arrow from a nearby soldier and shot the arrow at the broken statue. "Curse you!" the warlord screamed to his fallen god. "I spent millions to build you! Couldn't you even look after your own temple?!"

The people of Philadelphia knew what it was like to be shaken by an earthquake. As we discussed at the beginning of this chapter, the city had been leveled by a massive quake in A.D. 17, and the rubble continued to be shaken by severe aftershocks for years afterward. Every time one of these massive aftershocks struck, the people were forced to flee the city and run into the countryside.

But in verse 12, Jesus promises the Philadelphian believers a temple which will not be shaken and from which they will never have to flee. "Him who overcomes," says the Lord, "I will make a pillar in the temple of my God. Never again will he leave it."

A pillar is a symbol of strength and permanence. For example, the great temple of Jerusalem which was destroyed by the Romans in A.D. 70 had two great pillars set in the front of the building. One of those pillars was called Jachin, meaning "established" or "permanent," and the other was called Boaz, meaning "strength." Visit the ruins of an ancient temple in Greece, Italy, or Turkey, and you will notice that often all that remains standing are the pillars. Our Lord promises those who overcome, those who hold on to what they have, a position of strength and permanence in the life to come. They will be pillars of strength in the imperishable, unshakeable temple of God.

This is not the first time Christians have been called "pillars." In Galatians, the apostle Paul refers to fellow apostles Peter, James, and John as "pillars" of the church. The church rested on them, and they supported the church, imparting guidance and knowledge to the early church through the apostolic gift that was given them by the Holy Spirit. In His letter to the believers at Philadelphia, the Lord applied this same symbolism to ordinary believers like you and me. Imagine, Jesus promises that we can become pillars in the everlasting temple of God!

This must have been a profoundly reassuring promise to the believers in Philadelphia, who remembered the terror of earthquake tremors. "When you labor for me," Jesus said in effect, "you will be planted firmly in a stable place, the dwelling place of God, and you will never have to flee from that place." What a picture of security, serenity, and strength!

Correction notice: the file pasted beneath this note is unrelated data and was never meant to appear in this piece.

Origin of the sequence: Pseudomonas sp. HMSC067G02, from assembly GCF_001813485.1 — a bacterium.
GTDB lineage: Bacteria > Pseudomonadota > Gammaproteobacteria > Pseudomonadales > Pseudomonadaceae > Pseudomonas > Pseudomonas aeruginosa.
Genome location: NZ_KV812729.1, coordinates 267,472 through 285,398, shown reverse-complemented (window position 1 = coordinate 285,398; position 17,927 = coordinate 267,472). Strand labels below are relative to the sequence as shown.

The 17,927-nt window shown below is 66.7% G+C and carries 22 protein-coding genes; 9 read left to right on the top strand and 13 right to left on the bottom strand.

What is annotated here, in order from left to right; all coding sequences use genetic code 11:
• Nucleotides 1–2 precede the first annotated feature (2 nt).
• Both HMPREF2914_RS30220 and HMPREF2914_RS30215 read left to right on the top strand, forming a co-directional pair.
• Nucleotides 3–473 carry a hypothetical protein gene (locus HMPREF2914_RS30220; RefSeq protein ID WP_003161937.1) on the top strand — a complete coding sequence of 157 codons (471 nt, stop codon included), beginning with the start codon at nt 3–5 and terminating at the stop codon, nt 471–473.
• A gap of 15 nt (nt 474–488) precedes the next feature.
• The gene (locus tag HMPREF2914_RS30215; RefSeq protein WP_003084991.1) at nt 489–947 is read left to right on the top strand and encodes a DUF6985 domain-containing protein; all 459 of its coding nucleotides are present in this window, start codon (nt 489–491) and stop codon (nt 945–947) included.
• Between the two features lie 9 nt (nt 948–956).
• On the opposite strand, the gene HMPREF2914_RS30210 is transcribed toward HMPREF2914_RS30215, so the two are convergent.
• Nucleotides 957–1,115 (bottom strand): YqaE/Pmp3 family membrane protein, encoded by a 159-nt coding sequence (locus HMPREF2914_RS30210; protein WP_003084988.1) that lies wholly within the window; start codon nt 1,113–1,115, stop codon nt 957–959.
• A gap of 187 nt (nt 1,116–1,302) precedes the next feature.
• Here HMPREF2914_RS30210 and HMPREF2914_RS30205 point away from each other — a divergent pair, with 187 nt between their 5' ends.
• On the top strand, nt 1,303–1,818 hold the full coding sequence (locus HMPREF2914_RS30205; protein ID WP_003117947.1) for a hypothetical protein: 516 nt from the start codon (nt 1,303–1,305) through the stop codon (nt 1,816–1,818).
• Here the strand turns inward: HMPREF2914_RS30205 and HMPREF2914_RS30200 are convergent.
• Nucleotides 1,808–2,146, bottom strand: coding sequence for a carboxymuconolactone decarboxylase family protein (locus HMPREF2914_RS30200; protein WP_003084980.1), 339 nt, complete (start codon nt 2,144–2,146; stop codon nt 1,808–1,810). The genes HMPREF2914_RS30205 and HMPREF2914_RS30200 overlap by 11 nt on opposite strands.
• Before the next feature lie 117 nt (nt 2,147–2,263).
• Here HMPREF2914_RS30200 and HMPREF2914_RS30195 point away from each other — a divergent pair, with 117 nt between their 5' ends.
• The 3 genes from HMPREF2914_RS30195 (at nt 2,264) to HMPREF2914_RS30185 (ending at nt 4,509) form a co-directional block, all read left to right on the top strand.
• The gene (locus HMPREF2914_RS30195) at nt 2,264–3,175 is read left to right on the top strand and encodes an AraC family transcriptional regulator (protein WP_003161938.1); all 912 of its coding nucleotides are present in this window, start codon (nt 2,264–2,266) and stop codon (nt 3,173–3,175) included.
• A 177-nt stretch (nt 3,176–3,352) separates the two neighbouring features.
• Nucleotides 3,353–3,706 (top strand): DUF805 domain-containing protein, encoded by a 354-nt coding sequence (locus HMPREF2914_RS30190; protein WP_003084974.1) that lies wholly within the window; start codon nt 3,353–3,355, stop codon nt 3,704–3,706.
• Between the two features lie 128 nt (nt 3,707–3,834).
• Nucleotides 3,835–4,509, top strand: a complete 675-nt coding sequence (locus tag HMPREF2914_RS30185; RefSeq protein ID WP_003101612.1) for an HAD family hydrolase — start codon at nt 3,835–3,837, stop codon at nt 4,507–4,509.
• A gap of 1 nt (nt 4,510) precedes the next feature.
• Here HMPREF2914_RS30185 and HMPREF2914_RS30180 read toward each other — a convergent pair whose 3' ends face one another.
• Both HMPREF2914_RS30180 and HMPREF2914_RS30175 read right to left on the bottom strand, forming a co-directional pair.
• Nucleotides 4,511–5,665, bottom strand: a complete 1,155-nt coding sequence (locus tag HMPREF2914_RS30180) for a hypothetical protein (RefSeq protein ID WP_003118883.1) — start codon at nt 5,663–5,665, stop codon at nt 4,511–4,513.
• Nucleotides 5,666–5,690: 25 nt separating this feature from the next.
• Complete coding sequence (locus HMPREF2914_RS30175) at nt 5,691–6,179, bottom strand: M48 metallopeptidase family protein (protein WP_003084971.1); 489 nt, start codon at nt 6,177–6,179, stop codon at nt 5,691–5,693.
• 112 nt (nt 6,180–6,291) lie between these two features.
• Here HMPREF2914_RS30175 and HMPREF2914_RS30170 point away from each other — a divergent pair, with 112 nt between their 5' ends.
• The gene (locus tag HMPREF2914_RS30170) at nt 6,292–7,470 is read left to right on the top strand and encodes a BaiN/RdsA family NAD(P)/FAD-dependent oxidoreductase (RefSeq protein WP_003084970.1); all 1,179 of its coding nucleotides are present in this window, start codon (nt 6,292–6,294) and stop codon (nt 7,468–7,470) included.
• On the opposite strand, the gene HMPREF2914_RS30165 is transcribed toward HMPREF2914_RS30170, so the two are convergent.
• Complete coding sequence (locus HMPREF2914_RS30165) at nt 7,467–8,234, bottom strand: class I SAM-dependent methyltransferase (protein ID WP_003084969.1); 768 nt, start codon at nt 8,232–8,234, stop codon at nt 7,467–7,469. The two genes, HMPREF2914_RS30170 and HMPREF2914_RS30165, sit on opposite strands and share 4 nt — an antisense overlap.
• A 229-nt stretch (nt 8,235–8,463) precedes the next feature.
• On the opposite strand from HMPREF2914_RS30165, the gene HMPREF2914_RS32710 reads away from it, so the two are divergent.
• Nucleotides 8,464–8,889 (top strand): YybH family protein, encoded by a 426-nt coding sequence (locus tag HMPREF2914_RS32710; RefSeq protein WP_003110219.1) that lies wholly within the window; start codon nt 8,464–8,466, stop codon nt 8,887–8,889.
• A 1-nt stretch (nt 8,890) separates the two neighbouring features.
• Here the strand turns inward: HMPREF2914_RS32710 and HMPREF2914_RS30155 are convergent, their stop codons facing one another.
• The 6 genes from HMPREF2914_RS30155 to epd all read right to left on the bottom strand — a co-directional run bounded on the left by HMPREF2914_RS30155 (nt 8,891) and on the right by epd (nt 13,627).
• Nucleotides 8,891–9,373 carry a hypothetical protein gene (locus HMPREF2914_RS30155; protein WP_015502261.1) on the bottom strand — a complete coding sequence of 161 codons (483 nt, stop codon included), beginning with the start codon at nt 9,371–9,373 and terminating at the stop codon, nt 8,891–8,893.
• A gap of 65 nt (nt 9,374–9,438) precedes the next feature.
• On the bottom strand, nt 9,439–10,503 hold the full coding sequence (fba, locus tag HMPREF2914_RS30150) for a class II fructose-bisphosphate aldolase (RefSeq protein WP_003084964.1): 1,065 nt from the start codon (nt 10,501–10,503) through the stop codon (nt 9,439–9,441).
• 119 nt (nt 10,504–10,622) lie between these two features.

Unlike the enraged warlord who could only rave and moan over the rubble of his impotent god, we serve a God who lives, who can never be shaken, and who draws us into partnership, fellowship, and intimate communion with Him!

Finally, Jesus promises, "I will write on him the name of my God and the name of the city of my God . . . and I will also write on him my new name." The overcomer will receive the imprint of three new names!

The first is "the name of my God." This is a promise that believers will be made godlike. How does that statement sound to you? Perhaps you are thinking, "How could I ever be godlike?" The average person, hearing the word godlike, probably pictures a man with superhuman power, able to hurl thunderbolts, create planets, or reverse the flow of time. But that is not what godlikeness is about at all. That is a description of what it would be like to be Superman, not God.

The Bible instructs us to be godly, and godliness is merely a shortened form of the word godlikeness. The purpose of the Spirit in our lives is to make us godly or godlike — not in terms of God's power, but in terms of His character. If you are growing and maturing as a Christian, each passing year ought to bring more evidence that you have become a little more like Jesus Christ — a little more patient, compassionate, understanding, and sound in judgment. You should become more godlike, more Christlike.

That is the Lord's promise to the Philadelphian Christians, and to you and me: the name of God, which symbolizes His character, will be written upon our lives. We will be godlike in our spirit and attributes.

Second, Jesus says, "I will write on him . . . the name of the city of my God." We will see a striking description of this fabulous city when we come to the last two chapters of Revelation. It is the New Jerusalem, coming down from heaven "as a bride adorned for her husband." Think back to every wedding you have ever been to and that one magical moment when everyone stands and turns to catch the first glimpse of the bride making her appearance, glorious in her adornment, invoking a collective murmur of wonder throughout the people as she steps down the aisle. That kind of admiring, awestruck wonder is what the New Jerusalem will inspire at its appearance.

The image of the bride also captures the sense of loving sweetness, affection, longing, and intimacy that surrounds a bride and groom. The earth is just a waystation on the road to our real home in this beautiful city of God, and we long to be there, in the presence of God, just as a husband longs to be home in the presence of his beautiful bride.